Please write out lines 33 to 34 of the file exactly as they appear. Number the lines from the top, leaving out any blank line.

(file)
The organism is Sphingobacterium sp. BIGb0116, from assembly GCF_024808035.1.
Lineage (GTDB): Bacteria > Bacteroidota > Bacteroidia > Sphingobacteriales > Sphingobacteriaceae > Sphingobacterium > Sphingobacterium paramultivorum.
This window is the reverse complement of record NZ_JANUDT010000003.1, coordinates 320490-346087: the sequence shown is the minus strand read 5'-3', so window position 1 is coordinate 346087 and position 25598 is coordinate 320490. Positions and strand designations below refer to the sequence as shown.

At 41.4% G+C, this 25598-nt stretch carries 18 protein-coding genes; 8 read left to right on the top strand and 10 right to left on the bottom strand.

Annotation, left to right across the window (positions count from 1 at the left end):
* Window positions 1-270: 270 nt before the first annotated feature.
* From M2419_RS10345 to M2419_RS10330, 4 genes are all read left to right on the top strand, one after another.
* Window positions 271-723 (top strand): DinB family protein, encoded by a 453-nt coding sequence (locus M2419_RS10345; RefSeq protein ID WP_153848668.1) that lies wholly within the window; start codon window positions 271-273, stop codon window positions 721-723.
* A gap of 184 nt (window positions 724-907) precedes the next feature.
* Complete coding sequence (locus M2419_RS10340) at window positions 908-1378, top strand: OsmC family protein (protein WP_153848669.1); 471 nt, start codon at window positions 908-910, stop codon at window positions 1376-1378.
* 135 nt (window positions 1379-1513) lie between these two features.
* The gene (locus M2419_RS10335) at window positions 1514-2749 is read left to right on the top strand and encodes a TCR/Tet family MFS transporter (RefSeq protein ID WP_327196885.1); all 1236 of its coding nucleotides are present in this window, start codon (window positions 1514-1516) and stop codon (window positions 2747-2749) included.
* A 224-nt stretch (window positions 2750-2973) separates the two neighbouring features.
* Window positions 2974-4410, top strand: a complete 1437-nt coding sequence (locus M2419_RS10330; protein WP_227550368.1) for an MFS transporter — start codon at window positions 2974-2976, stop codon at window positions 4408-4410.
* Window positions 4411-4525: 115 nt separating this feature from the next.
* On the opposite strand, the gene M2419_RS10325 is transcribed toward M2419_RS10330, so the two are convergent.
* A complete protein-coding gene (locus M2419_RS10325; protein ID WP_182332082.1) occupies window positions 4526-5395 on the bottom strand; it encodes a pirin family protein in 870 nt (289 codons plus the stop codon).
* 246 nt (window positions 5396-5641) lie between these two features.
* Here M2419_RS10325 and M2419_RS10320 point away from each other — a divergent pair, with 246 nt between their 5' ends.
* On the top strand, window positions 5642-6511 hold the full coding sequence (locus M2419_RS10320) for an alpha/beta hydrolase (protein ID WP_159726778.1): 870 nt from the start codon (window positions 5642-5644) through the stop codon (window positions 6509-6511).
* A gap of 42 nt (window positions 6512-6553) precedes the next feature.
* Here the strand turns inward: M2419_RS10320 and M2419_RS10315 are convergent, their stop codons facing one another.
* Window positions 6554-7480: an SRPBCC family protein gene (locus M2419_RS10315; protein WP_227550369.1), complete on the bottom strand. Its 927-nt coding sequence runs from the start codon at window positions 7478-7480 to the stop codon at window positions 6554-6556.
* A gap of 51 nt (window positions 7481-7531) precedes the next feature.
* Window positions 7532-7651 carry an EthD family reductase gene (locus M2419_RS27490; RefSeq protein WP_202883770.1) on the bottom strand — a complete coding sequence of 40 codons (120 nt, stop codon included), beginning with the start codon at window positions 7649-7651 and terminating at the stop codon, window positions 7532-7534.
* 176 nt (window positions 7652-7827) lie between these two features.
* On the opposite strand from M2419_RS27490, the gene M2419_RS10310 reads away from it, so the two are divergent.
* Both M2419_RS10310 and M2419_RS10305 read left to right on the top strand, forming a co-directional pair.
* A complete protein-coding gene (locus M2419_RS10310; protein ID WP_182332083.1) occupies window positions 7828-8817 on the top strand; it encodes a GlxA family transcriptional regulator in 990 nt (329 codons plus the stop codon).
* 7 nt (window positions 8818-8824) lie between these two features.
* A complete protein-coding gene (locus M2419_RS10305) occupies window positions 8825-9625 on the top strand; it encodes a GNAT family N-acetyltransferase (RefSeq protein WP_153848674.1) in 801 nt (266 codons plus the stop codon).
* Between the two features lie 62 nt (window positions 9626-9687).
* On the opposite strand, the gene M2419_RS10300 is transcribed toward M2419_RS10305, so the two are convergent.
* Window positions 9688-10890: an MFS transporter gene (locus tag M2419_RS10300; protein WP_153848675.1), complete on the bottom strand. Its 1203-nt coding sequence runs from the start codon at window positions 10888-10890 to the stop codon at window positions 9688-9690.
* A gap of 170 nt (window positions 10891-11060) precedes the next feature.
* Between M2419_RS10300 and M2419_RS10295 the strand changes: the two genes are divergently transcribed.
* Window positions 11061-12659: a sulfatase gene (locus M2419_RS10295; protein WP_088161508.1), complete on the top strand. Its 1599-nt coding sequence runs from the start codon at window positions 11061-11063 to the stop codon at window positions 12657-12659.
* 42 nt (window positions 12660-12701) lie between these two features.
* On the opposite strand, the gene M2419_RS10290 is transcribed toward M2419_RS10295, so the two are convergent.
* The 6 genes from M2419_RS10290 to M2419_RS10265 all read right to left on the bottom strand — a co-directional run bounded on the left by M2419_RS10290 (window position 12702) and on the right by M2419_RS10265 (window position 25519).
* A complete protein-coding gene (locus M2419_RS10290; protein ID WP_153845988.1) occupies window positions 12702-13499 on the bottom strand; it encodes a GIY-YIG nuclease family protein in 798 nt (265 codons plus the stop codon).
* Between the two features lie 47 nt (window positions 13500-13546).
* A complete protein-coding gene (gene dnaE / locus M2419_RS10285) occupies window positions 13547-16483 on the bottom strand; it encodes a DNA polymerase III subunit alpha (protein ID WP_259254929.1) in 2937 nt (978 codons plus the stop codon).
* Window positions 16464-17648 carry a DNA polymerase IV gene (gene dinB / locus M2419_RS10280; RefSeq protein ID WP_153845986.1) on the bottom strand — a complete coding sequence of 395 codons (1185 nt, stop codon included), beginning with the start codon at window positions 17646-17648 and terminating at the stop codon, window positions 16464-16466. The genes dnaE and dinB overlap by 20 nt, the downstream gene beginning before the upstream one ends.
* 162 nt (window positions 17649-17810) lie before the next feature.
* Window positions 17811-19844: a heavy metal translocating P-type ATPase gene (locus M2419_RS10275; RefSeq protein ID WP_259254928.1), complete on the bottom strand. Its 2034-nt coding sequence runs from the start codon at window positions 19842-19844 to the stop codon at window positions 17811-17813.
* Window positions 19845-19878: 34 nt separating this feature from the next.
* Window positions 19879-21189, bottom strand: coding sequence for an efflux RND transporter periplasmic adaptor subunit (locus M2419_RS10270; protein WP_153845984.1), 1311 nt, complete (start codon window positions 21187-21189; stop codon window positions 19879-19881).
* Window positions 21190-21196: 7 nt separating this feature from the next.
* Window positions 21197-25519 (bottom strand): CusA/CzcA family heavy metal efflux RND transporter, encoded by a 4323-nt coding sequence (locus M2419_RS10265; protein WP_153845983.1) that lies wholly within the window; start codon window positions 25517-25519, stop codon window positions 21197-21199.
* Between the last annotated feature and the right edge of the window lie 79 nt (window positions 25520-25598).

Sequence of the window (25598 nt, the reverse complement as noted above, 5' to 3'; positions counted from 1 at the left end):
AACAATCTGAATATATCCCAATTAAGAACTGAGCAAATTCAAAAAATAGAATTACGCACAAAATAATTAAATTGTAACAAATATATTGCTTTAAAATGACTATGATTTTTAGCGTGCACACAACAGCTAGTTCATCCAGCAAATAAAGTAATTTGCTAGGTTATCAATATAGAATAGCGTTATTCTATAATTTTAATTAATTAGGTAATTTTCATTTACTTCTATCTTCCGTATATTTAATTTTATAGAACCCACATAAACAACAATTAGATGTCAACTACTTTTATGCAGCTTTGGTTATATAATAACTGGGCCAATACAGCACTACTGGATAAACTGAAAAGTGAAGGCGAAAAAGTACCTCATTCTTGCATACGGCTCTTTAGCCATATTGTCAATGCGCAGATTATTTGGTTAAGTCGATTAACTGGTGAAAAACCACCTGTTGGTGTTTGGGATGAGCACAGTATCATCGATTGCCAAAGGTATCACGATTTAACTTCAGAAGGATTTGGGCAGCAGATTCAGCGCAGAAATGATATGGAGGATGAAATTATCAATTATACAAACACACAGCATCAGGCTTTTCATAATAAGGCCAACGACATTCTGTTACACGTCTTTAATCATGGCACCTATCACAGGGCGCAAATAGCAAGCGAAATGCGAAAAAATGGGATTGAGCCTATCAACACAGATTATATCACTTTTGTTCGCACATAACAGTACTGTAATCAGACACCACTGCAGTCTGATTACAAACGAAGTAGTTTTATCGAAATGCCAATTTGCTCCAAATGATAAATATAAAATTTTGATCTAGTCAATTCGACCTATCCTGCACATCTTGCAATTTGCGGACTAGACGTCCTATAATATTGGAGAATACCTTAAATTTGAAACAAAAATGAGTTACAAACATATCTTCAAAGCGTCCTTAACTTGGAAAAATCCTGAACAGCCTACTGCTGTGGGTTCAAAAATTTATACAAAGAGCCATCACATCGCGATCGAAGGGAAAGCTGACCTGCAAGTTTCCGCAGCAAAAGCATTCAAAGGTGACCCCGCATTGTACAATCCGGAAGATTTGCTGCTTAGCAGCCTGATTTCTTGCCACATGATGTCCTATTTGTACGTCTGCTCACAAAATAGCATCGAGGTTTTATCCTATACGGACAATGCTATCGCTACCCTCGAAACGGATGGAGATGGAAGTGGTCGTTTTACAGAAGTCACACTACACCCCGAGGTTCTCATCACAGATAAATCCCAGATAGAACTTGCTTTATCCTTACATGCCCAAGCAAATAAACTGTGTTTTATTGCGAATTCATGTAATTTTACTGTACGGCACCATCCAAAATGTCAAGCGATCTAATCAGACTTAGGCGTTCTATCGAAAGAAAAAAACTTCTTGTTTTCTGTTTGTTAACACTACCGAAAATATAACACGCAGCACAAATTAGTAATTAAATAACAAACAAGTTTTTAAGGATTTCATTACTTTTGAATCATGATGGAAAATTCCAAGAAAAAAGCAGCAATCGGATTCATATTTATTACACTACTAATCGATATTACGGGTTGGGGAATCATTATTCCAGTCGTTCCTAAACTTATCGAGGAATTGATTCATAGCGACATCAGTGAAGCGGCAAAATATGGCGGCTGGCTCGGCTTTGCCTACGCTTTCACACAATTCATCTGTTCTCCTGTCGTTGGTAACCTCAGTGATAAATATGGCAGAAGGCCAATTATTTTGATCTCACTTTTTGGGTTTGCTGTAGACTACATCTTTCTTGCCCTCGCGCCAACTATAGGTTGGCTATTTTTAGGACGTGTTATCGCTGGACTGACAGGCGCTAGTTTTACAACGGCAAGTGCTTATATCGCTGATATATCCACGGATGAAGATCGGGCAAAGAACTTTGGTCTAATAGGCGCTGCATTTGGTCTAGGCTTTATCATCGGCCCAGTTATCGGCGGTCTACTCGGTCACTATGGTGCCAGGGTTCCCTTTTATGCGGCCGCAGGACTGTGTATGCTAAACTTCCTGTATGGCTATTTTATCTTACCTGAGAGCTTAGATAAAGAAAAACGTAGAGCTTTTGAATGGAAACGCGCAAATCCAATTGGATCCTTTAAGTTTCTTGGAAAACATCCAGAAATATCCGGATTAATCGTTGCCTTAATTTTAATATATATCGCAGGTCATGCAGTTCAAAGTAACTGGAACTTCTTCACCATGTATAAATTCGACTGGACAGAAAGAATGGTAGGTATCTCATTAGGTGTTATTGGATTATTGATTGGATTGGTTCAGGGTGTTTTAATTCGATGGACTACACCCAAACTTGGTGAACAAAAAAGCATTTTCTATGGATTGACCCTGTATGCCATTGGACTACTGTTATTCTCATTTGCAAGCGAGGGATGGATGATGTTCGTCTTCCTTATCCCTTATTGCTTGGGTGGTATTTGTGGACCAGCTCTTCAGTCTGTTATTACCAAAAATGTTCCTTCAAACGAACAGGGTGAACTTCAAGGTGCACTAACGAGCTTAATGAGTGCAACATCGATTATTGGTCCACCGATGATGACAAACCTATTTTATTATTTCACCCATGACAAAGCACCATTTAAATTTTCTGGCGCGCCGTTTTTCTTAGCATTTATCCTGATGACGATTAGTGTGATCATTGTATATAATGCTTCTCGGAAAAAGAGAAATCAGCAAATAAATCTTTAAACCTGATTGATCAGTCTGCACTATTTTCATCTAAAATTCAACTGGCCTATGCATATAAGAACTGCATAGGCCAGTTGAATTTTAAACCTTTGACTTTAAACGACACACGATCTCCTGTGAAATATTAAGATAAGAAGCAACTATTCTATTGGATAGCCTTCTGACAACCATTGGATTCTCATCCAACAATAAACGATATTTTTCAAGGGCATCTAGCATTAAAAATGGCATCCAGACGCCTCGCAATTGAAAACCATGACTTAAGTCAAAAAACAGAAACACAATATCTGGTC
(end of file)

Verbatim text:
* On the opposite strand, the gene M2419_RS10300 is transcribed toward M2419_RS10305, so the two are convergent.
* Window positions 9688-10890: an MFS transporter gene (locus tag M2419_RS10300; protein WP_153848675.1), complete on the bottom strand. Its 1203-nt coding sequence runs from the start codon at window positions 10888-10890 to the stop codon at window positions 9688-9690.